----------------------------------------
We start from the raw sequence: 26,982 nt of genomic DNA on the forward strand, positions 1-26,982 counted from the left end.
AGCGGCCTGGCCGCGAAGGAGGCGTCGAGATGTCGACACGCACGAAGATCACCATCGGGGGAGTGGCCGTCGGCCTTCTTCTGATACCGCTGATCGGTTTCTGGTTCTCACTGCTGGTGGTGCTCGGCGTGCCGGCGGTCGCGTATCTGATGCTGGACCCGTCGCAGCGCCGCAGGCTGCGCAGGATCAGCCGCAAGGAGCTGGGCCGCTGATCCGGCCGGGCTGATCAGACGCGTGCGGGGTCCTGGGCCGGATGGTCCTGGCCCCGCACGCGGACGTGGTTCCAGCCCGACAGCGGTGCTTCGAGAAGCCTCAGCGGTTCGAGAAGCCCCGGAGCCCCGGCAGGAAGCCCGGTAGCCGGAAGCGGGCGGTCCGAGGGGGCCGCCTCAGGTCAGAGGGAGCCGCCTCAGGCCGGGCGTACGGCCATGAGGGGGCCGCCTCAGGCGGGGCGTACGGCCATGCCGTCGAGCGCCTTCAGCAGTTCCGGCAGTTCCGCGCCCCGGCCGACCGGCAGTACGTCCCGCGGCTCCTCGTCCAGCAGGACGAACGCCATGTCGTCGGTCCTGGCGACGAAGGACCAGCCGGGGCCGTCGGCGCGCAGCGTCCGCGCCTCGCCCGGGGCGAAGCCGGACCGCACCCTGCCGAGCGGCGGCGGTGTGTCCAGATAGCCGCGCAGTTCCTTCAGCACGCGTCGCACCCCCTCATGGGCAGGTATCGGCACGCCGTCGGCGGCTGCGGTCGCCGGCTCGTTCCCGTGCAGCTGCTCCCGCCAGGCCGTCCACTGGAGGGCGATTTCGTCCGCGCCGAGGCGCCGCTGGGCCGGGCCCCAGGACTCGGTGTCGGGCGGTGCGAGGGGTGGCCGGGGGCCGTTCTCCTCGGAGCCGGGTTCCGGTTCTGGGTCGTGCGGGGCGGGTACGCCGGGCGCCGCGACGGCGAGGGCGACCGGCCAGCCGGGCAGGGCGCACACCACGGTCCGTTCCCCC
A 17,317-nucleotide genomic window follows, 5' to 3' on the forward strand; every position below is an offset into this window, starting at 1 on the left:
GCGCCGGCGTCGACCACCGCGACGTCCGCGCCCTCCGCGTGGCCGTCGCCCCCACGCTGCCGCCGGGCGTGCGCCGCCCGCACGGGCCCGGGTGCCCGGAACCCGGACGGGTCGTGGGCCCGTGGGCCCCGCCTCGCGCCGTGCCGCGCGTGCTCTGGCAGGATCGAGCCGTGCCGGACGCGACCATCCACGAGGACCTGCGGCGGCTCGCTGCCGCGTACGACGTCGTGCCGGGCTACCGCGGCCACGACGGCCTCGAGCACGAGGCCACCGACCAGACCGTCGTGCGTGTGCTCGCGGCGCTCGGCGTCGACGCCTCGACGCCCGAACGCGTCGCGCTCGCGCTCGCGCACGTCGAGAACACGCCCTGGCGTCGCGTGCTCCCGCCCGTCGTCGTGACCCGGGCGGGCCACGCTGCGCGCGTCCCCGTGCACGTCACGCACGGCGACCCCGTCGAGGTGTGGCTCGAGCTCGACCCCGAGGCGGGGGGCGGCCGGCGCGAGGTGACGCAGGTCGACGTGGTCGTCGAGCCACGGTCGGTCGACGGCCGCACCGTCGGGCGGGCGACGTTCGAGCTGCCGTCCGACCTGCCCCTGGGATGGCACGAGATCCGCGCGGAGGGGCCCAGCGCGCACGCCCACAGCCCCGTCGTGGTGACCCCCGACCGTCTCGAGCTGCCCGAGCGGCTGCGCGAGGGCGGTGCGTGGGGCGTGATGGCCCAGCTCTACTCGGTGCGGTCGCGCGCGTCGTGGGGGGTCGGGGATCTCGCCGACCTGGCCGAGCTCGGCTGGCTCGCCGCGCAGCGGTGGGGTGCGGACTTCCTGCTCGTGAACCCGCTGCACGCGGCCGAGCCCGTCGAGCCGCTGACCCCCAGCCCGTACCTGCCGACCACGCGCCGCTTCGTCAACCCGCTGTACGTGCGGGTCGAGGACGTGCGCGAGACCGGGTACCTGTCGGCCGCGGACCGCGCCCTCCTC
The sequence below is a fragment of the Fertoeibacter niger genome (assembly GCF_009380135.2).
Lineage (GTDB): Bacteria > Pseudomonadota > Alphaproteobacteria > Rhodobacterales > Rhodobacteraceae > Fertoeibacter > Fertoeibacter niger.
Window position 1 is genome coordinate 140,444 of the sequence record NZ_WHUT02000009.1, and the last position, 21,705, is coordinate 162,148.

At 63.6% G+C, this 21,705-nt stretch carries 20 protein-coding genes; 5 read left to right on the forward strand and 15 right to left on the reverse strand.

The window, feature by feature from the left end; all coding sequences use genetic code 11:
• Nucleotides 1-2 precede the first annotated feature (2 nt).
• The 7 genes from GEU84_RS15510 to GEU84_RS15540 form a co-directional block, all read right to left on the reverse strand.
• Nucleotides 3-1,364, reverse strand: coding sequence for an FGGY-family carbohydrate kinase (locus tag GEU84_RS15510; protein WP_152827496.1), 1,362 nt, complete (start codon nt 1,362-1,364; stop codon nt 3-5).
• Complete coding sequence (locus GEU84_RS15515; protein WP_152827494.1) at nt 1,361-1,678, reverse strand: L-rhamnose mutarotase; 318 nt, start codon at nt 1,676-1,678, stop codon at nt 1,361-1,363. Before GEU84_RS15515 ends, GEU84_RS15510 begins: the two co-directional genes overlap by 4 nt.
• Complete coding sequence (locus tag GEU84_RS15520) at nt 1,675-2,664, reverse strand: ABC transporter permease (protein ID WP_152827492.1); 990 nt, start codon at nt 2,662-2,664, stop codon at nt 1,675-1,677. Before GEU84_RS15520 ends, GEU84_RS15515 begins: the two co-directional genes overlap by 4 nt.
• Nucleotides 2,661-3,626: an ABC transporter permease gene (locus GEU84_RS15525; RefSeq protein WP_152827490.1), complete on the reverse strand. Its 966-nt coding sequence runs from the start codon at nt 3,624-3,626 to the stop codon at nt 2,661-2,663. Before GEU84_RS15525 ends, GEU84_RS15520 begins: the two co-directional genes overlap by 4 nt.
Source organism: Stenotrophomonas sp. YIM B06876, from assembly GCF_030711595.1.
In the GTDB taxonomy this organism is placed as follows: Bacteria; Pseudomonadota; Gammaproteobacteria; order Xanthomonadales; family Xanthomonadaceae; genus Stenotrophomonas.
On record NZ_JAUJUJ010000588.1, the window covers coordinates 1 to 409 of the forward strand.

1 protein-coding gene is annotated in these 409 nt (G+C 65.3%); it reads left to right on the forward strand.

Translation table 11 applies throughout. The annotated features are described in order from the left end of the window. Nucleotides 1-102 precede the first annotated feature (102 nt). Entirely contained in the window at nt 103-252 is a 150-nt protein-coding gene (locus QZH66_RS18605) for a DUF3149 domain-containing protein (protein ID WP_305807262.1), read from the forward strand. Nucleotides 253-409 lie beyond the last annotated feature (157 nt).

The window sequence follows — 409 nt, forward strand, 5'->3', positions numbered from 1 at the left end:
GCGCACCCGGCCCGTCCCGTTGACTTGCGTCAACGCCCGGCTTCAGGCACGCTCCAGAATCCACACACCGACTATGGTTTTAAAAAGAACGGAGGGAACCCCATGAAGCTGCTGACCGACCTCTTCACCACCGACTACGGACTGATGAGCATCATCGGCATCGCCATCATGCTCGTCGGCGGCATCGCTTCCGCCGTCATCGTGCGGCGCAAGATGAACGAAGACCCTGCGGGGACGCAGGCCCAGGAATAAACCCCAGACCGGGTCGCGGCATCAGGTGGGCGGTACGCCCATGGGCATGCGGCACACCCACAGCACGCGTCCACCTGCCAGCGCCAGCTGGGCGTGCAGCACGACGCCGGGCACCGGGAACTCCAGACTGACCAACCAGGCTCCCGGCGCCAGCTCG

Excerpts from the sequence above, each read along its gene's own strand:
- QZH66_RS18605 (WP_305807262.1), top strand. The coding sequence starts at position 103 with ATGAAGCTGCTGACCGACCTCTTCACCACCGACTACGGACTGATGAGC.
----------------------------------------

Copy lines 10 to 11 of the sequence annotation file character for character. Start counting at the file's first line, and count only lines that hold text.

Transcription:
• Nucleotides 1-2 precede the first annotated feature (2 nt).
• The 7 genes from GEU84_RS15510 to GEU84_RS15540 form a co-directional block, all read right to left on the reverse strand.